Early career scientists (ECS) make up a significant proportion of the EGU membership and it’s important to us that your voices get heard. To make sure that happens, each division appoints an ECS representative: the vital link between the Union and the ECS membership. This year a number of divisions are looking for new representatives. Follow the link to find out more, including how to get involved.
The European Geosciences Union (EGU) has named journalists Julia Rosen and Vivien Cumming as the winners of its 2018 Science Journalism Fellowship. The support will allow Rosen to travel to the UK to write about the role of soil in the phosphorus crisis, while Cumming will follow scientists in Myanmar to tell the story of carbon in rivers.
The EGU is Europe’s premier geosciences union, dedicated to the pursuit of excellence in the Earth, planetary, and space sciences for the benefit of humanity, worldwide. Membership is open to individuals who subscribe to the objectives of the EGU and who are professionally engaged in or associated with either the geosciences, planetary and space sciences, or related studies. Membership is affordable and provides a number of benefits.
The EGU 2018 General Assembly (8–13 April, Vienna, Austria) will bring together geoscientists from all over the world to one meeting covering all disciplines of the Earth, planetary and space sciences.
The National Observatory of Athens has been collecting solar radiation, sunshine duration, and cloud and visibility data/observations since the beginning of the 20th century. In this work we present surface solar radiation data since 1953 and reconstructed data since 1900. We have attempted to show and discuss the long-term changes in solar surface radiation over Athens, Greece, using these unique datasets.
This paper commemorates the 30-year anniversary of the initial signing of the Montreal Protocol (MP) on substances that deplete the ozone layer. The MP is so far successful in reducing ozone-depleting substances, and total ozone decline was successfully stopped by the late 1990s. Total ozone levels have been mostly stable since then. In some regions, barely significant upward trends are observed that suggest an emergence into the expected ozone recovery phase.
Using satellite technology and a life-size experiment, we analysed the impact of oyster reefs on mats of microscopic algae that develop within coastal mudflats. We showed that the relationship between microalgae and oysters is not limited to a one-way process where microalgae are a food source to oysters, but that oysters also promote microalgae mats development, presumably by providing nutrients to them. This might yield new insights into coastal ecosystem management.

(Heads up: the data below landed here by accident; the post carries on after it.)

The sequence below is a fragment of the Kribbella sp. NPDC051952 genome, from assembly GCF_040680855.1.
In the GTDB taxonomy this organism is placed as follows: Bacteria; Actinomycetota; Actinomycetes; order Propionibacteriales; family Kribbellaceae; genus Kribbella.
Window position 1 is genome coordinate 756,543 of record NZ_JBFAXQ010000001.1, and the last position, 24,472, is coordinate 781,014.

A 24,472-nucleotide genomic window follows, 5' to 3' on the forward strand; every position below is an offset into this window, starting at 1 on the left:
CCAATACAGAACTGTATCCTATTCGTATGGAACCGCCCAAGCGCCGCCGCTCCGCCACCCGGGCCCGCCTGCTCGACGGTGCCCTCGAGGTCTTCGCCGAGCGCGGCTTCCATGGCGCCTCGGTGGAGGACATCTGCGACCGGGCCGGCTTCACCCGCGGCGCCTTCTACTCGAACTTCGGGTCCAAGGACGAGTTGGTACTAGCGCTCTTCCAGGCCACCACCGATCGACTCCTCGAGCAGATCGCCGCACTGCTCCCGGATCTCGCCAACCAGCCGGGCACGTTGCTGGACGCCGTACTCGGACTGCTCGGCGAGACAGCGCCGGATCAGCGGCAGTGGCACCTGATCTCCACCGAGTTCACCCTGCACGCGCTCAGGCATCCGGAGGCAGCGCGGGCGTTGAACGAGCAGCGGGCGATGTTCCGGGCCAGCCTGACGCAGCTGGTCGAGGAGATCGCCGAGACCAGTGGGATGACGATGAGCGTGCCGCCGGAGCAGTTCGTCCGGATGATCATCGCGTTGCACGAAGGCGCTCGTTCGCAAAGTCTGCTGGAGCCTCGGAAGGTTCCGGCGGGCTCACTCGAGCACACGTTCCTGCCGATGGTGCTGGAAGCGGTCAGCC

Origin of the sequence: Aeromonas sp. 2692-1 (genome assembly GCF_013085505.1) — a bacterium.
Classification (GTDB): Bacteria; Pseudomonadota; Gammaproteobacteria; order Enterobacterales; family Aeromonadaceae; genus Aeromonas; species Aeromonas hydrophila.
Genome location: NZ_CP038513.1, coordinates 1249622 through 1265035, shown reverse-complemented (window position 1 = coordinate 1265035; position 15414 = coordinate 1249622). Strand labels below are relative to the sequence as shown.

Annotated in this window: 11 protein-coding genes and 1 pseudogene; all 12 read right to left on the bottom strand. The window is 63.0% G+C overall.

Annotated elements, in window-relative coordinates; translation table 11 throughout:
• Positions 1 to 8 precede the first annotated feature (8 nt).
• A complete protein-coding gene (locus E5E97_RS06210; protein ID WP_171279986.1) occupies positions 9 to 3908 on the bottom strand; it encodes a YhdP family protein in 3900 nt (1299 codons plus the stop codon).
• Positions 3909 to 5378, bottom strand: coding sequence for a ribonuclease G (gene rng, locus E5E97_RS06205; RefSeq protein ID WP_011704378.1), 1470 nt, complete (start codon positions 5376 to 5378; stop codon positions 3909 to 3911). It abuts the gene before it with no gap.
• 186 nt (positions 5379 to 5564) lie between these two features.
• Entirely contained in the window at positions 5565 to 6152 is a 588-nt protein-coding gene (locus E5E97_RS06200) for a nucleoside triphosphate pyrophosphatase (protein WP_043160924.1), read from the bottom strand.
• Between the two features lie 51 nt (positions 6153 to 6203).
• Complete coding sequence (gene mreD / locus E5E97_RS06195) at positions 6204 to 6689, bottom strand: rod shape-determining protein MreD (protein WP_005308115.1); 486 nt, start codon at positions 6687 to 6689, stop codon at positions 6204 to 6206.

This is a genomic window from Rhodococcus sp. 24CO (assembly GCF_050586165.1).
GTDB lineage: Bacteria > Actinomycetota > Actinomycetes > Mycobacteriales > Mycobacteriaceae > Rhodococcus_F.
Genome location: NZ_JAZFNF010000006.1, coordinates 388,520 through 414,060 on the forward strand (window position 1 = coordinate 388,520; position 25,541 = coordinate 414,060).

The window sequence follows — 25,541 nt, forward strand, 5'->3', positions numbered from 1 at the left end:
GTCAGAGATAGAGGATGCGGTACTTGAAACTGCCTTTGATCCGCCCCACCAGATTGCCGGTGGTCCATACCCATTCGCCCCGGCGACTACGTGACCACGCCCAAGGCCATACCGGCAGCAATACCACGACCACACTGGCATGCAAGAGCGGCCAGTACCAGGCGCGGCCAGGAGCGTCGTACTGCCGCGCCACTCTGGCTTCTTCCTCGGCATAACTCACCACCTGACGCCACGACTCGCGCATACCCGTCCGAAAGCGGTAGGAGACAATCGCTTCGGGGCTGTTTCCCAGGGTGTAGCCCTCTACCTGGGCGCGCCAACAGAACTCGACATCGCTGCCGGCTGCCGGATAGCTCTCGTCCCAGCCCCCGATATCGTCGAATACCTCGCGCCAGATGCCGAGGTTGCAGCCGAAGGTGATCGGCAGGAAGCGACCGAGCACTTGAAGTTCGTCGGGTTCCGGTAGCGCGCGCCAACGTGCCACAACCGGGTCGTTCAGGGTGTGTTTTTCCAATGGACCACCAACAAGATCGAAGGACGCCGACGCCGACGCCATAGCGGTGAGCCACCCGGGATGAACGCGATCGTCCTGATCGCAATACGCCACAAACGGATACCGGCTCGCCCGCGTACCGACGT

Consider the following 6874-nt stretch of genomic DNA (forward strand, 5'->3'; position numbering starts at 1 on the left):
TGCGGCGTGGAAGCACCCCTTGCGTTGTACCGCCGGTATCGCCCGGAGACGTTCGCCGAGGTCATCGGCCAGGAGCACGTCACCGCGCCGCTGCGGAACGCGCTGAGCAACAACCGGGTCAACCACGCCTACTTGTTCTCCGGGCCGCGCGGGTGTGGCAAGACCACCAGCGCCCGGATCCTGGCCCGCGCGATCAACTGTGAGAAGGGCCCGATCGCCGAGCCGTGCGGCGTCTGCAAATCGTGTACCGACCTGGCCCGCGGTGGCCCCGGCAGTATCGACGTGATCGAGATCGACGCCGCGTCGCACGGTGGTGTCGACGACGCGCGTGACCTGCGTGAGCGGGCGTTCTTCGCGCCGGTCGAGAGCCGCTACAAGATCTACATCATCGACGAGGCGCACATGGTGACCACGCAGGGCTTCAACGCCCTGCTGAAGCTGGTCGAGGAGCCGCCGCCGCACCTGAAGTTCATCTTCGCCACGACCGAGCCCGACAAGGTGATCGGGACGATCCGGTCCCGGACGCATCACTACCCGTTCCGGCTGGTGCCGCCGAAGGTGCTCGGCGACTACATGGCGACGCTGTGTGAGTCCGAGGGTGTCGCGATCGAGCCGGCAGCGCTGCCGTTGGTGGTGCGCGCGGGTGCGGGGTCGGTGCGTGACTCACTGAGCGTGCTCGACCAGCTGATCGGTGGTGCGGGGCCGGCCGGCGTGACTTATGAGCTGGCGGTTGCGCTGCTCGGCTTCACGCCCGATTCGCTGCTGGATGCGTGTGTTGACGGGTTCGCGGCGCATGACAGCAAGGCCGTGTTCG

Using a robust analysis, with artefact-corrected ozone data, we confirm upper stratospheric ozone is recovering following the Montreal Protocol, but that lower stratospheric ozone (50° S–50° N) has continued to decrease since 1998, and the ozone layer as a whole (60° S–60° N) may be lower today than in 1998. No change in total column ozone may be due to increasing tropospheric ozone. State-of-the-art models do not reproduce lower stratospheric ozone decreases.
The EGU General Assembly 2018 programme is available here. Take a look and – if you haven’t already – register for the conference by 1 March to make the early registration rates! This year’s scientific programme of the General Assemby includes Union-wide Sessions, such as the medal lectures, great debates, short courses, education and outreach symposia, as well as townhall and splinter meetings, just to name a few. The Disciplinary Sessions and Interdisciplinary Events, encompass the oral, poster and PICO …
Post by Andy Baker, Professor researching groundwater, caves, past climate, organic carbon and more at the University of New South Wales, in Australia. __________________________________________________ We often come across items that glow after being exposed to ultraviolet light. Fluorescent stickers can be bought for the ceilings of bedrooms; fluorescent hands on analogue clocks and watches; fluorescent markings on a car dashboard. In all these examples, there are organic molecules that absorb energy in the form of ultra-violet light and can then …
For today blog, we have interviewed Clemens Eisank about OBIA and its application in Natural Hazard. Dr. Clemens Eisank is Remote Sensing Specialist & Project Manager at GRID-IT Company in Innsbruck (Austria). He obtained his Ph.D. from the Department of Geoinformatics – Z_GIS at Salzburg University in 2013. In his Ph.D. research, he proposed a workflow for automated geomorphological mapping with object-based image analysis (OBIA) methods. His research interests include remote sensing based mapping/monitoring of natural hazards and the development/automation …